Following on from their 2013 ‘Young Adults in Custody’ report, which took a broad view of the issues relating to young adults in prison, the Transition to Adulthood Alliance (T2A) have just released a new report examining the evidence on how best the prison system can meet the discrete needs of young adult women (aged 18-24) in prison. Of deep concern, however, is the report’s finding that prisons are failing to meet the distinct needs of the young adult women population, across a wide range of areas including mental health, education and resettlement.
Research undertaken as part of the report showed that all women over 18 and in prison are treated the same and mixed together, despite the evidence suggesting that young adult women should be treated differently to older women due to their distinct set of needs and characteristics.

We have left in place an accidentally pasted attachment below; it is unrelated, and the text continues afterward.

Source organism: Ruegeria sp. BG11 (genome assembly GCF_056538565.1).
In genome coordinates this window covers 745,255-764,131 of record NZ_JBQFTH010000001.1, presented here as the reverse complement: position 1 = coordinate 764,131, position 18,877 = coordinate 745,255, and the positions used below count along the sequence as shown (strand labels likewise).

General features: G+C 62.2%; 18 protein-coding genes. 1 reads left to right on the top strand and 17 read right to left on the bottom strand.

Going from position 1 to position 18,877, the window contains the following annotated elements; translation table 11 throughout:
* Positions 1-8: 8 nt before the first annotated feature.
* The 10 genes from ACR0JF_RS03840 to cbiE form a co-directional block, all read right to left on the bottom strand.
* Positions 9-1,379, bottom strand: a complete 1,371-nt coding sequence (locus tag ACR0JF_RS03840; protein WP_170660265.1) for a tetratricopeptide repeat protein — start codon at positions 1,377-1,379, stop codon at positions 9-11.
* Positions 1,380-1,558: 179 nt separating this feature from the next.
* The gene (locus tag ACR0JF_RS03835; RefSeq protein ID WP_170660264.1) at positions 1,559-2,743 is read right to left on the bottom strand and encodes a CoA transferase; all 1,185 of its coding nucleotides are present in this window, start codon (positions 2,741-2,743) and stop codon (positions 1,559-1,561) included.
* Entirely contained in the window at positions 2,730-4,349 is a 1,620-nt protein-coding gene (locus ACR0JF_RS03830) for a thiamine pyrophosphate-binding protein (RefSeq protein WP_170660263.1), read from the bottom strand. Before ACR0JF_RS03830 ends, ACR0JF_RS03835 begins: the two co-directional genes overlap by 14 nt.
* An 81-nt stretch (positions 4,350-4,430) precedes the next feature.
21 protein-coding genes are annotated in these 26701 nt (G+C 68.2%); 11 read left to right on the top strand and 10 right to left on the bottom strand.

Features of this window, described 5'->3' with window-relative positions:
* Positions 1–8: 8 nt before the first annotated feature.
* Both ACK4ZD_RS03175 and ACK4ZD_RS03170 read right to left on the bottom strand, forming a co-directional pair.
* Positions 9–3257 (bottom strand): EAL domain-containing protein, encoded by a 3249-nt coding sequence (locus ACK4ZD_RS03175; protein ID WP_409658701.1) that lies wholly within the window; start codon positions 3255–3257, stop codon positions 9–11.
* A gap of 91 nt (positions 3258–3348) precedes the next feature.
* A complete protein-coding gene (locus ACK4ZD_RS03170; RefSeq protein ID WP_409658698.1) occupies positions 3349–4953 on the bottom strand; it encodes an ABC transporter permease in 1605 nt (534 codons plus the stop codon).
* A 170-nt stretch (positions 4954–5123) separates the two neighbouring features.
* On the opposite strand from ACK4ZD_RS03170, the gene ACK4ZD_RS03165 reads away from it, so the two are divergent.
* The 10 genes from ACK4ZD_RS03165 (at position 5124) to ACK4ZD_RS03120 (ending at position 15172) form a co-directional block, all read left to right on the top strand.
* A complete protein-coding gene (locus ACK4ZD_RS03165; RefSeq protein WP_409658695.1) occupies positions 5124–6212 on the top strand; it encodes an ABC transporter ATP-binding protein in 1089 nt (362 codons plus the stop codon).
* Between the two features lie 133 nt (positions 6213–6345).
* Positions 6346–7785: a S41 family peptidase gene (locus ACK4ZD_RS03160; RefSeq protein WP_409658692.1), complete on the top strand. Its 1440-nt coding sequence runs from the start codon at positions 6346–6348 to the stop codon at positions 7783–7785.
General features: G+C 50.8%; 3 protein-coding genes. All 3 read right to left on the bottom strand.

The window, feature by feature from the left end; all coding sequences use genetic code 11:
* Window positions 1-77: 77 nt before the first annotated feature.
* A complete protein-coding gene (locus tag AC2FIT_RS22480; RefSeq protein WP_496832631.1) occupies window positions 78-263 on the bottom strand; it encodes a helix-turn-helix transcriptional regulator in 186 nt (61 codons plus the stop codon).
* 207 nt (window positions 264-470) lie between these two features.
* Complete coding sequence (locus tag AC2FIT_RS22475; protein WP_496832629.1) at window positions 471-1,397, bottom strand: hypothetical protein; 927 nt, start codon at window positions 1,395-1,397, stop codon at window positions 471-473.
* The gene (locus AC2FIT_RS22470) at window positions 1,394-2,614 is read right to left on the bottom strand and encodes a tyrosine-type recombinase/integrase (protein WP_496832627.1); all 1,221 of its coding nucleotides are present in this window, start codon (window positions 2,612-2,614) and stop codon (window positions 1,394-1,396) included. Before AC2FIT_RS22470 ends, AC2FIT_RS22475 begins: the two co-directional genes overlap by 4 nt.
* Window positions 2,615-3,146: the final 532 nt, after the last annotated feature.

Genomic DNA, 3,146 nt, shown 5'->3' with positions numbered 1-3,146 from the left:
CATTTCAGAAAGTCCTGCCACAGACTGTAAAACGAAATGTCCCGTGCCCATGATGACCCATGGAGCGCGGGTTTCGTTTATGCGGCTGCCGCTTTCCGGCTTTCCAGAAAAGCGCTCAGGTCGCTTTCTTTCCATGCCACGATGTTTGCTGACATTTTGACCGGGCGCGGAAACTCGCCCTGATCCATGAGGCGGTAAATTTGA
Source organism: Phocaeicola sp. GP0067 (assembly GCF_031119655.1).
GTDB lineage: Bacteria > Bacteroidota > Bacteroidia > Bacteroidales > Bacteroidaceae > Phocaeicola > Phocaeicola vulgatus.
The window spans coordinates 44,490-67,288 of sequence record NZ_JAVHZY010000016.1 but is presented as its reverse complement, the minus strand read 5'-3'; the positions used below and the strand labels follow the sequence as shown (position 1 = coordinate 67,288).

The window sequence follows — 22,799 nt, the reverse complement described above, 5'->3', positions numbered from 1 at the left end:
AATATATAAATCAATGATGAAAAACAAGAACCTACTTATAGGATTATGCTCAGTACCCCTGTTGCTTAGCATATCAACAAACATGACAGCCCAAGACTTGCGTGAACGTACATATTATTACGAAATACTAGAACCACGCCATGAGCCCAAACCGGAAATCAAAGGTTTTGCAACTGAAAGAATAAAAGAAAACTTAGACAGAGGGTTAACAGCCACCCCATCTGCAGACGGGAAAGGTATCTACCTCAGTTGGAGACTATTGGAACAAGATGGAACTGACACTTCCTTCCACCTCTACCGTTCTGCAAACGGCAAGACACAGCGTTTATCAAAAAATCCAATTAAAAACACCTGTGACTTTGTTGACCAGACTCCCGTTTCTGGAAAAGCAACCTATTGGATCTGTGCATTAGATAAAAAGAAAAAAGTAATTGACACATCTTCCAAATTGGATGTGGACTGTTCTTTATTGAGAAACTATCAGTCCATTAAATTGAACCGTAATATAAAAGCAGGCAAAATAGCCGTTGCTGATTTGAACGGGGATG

It was highlighted that the proportion of 18-24’s in UK prisons has actually declined in recent years, but the young adults who remain “are some of the most vulnerable, troubled young adults and have complex needs”. Young adult women are likely to find it particularly difficult to cope with the strains of prison life, and are more likely than older women to self-harm, be the victim of more recent traumas and to report an alcohol problem on arrival at prison. Many will have been expelled from school at some point. Their ongoing neurological and hormonal development also make them more susceptible to peer pressure and put them at increased risk of exploitation by other prisoners, both older and younger.
Crucially though, the findings suggest a strong case for community-based alternatives to prison could be made for the large majority of young adult women in UK prisons. For example, it was found that most young adult women in prison are either on remand or serving short sentences of less than six months, with the vast majority convicted of less serious non-violent crimes. Furthermore, about a quarter of young adult women in prison are the mothers of young children.
Read the report in full here
IPRT Position Paper 10: Women in the Criminal Justice System